For me the biopsy was 'manageable' but discomfort was experienced. I believe some of the needle bigs were more extreme than others depending on where in the prostate the doctor was trying to reach. Your husband will have blood with BM for several days and I also had some bleeding in my underware from the experience.

Some docs will give a mild sedative and others do not. See what your husbands urologist offers.

As Kongo has mentioned yes 40 is HIGH but other factors could be the cause which he has outlined for you.

The doctor will also give him some pills to take before the biopsy and make sure and take these. A friend of mine did not take and he experienced a severe infection since they needle biosopy is done through the rectum wall. So follow the doctors orders exactly!

Keep us posted and my mother is Breast Cancer survivor also.





Double Whammy's picture
Double Whammy
Posts: 2835
Joined: Jun 2010

Just feels so good to hear from those who have been there.  I found that most helpful to me as I went through my cancers.  Other folks just don't get it. 

Kongo, none of the scenarios you've outlined that can contribute to elevated PSA except BPH apply here.  He has complained of urinary issues for 3 years which have been attributed to BPH.  Rakendra, I read the Anti Cancer Book by Dr. Servan Schribner when I was going through my stuff and "managing your terrain" makes so much sense.  Unfortunately, I have become inconsistent and I doubt there is any way that my husband is going to change anything (I'd love to be surprised, tho).  Lewvino, we have prescriptions for antibiotics to start before the biopsy as well as the good ol' Fleet enema. 

We will indeed have a second opinion once we get the first one.  In addition, I volunteer as a peer navigator for newly diagnosed breast cancer patients and there is a very active group of prostate cancer peer navigators at my cancer center, most of whom I know because we talk to each other on occasion.  While my husband is not one to join support groups and such, if he is diagnosed with prostate cancer, I will connect him with the prostate cancer guys.  Those guys are great and from my experience on the breast cancer side, all patients who I have navigated have been really pleased with the guidance, comraderie and understanding we provide.  It's a really great program and I wish I had someone when I was overwhelmed with everything.  My cancers were both diagnosed and treated at the same time, hence the screen name.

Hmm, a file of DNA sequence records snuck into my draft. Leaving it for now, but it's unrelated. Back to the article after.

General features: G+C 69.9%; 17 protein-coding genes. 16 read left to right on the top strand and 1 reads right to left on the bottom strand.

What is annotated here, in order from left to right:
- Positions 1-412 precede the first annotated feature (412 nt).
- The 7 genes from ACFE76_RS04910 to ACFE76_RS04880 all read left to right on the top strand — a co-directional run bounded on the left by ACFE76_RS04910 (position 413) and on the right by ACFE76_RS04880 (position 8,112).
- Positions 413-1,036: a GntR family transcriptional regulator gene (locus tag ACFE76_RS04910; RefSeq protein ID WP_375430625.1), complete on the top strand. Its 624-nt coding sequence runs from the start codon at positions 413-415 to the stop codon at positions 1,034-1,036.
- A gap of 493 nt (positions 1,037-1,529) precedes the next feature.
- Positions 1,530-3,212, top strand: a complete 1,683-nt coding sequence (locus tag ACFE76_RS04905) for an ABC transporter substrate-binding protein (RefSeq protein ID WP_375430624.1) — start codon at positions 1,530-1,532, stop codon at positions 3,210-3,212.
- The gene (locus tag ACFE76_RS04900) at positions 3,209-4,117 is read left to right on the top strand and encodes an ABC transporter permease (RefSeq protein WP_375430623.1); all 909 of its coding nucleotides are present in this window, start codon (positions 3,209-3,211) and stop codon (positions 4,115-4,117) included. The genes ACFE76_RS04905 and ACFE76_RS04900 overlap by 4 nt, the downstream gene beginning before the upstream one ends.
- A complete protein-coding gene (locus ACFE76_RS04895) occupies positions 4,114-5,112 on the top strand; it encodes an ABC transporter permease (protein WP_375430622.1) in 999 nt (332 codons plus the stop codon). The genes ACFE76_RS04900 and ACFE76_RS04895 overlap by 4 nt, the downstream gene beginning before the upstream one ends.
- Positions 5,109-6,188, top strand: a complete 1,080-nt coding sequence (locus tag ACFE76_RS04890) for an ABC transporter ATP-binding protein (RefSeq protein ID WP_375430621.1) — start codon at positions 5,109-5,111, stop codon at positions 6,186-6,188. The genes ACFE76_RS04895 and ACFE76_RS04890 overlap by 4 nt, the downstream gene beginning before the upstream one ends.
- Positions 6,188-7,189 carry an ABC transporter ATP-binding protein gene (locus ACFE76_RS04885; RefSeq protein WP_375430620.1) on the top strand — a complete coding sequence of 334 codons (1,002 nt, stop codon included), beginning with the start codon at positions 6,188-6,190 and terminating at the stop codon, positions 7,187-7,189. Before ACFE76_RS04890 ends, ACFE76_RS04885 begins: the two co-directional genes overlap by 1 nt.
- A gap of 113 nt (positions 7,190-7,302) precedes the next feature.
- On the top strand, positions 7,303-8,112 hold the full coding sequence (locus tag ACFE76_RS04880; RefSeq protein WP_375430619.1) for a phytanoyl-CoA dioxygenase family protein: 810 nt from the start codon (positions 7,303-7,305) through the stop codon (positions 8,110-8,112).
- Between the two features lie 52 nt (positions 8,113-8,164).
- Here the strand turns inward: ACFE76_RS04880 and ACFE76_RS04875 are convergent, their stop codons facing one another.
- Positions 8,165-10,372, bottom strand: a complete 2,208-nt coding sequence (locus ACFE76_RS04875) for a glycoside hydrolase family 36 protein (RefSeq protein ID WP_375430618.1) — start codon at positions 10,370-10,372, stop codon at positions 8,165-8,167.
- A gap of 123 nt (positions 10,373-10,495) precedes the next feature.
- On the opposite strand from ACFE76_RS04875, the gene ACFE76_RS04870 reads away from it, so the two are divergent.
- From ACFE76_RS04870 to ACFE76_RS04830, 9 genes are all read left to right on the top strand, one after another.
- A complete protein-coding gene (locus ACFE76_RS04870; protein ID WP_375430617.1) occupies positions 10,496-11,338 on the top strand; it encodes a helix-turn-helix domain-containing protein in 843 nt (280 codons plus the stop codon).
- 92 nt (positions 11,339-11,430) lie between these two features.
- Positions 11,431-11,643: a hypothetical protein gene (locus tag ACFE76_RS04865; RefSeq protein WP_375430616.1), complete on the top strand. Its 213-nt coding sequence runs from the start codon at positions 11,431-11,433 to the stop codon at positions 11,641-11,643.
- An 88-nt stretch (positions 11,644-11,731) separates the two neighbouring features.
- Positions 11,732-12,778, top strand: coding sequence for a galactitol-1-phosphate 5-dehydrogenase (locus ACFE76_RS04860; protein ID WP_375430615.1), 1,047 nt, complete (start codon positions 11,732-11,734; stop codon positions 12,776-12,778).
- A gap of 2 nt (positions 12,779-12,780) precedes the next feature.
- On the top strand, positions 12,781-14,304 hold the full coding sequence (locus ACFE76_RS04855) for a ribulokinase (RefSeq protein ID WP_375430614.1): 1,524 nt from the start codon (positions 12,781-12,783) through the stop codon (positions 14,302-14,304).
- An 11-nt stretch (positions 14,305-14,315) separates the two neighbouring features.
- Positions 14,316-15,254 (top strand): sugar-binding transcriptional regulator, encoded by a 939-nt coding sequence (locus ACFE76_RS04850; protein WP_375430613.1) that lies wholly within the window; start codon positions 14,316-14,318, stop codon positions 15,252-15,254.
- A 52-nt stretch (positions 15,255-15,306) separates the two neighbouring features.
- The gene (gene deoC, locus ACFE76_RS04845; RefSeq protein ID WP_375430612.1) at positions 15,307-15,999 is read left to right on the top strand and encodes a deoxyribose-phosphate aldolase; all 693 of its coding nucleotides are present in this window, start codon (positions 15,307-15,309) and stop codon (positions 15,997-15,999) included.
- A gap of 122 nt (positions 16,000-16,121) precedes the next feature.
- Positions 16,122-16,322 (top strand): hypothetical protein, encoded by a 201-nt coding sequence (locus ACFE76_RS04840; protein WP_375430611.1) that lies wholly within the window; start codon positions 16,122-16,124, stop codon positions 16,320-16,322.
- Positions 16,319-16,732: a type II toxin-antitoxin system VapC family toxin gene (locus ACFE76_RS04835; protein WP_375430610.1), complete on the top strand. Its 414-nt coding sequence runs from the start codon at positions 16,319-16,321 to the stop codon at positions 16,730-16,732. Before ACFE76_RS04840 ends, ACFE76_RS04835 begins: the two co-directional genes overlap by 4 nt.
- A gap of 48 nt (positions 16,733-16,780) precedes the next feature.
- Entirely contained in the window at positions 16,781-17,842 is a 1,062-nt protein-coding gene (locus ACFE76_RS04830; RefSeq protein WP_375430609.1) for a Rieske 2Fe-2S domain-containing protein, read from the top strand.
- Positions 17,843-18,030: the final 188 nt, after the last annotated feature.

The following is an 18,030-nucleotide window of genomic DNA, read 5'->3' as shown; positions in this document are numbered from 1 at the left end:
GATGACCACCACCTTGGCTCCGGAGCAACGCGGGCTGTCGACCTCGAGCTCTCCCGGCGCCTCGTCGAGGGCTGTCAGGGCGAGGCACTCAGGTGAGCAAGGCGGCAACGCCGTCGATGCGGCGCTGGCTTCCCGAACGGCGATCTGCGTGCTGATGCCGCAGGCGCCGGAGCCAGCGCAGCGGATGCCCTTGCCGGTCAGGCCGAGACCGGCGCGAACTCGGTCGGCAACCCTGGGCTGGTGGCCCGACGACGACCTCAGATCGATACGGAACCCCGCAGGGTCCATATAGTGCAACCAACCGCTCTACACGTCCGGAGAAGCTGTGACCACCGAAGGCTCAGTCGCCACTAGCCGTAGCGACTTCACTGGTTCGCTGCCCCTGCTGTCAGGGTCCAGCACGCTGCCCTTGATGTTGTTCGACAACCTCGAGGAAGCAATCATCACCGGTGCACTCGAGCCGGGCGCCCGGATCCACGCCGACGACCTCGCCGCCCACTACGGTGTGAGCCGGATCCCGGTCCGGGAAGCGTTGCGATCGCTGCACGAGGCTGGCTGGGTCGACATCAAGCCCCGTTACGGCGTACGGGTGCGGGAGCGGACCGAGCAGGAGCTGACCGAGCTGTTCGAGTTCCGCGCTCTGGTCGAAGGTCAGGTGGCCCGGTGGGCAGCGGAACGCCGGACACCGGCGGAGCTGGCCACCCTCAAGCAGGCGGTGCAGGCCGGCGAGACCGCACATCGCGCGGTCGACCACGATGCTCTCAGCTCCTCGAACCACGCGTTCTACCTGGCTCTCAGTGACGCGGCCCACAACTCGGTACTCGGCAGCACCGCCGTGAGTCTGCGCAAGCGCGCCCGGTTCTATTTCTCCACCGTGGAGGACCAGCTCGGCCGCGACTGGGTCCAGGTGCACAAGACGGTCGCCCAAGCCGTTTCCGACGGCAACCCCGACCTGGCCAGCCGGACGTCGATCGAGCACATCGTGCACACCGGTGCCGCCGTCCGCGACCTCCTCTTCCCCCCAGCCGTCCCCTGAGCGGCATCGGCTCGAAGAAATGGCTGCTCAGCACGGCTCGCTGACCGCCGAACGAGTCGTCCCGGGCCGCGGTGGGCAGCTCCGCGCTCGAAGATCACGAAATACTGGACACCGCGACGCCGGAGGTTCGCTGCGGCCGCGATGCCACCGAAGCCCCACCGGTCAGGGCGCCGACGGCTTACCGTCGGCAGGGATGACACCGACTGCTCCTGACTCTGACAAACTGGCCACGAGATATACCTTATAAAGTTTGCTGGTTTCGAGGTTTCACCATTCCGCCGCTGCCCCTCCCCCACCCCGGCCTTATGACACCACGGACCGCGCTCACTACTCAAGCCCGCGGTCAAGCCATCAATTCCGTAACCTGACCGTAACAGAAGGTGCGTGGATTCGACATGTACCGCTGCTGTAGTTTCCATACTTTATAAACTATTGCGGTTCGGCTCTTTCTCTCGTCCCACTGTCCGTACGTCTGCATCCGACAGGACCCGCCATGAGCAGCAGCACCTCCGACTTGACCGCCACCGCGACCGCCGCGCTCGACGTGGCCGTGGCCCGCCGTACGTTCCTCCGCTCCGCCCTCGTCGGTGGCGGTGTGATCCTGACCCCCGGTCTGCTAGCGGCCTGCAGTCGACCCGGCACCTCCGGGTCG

I will follow-up with you here in mid October after we get the biopsy results and know something.  Thank you again.




Posts: 58
Joined: May 2013

Hi Double Whammy.  First, my very best wishes to you. This must be very worrying for you, having experienced cancer yourself, but in our experience this disease is very manageable and we got in after the horse had bolted. My husband's PSA went from 4.0 to 32 in four months. Subsequent biopsy and bone scan in February of this year showed metastases from neck to foot. Aside from a pain in his collarbone, no symptoms. He went on ADT (bicalutamide and degarelix) and the PSA is now down to .36, and could be lower. He has had no problems with these drugs, except for occasional ED and had a long and jovial conversation about real estate while having his core biopsies done. Said he didn't feel anything uncomfortable. He then deliberately lost 50 pounds and went off his heart meds (statin and antihypertensive). He is very upbeat and firmly believes that  this is survivable. We have gathered a great team together - wonderful oncologist, urologist, and naturopathic physician. A month ago, he sprained his ankle and last week had an x-ray in the foot where the bone scan had shown a metastasis. We were a little concerned since the ankle remained painful for a long time. The radiologist said he could see no sign of the metastatic lesion and that this was a common sprain. It is now better. So what I am saying is that this is obviously a very serious disease, but our own experience to date and the experiences of two friends with metastatic PCa (both well over 10 years on from metastatic diagnosis) has been very positive. We do credit diet, lifestyle, a great team, the right drugs, and an attitude that focuses on wellness and not disease as contributing greatly. Both our friends with the PCa are vegetarian.  Of course, in most cases, the cancer becomes castrate resistant (meaning the ADT drugs no longer work to keep it at bay) and other therapies have to be used, including other ADT drugs. But we now have Zytiga, Xtandi and Provenge in the mix and more drugs being fast tracked every couple of months it seems. So it's not all doom and gloom.

Just want to say too that prostatitis can cause very high levels of PSA. Wishing you and your husband the very best. MLN

VascodaGama's picture
Posts: 3407
Joined: Nov 2010


DW, welcome to the board.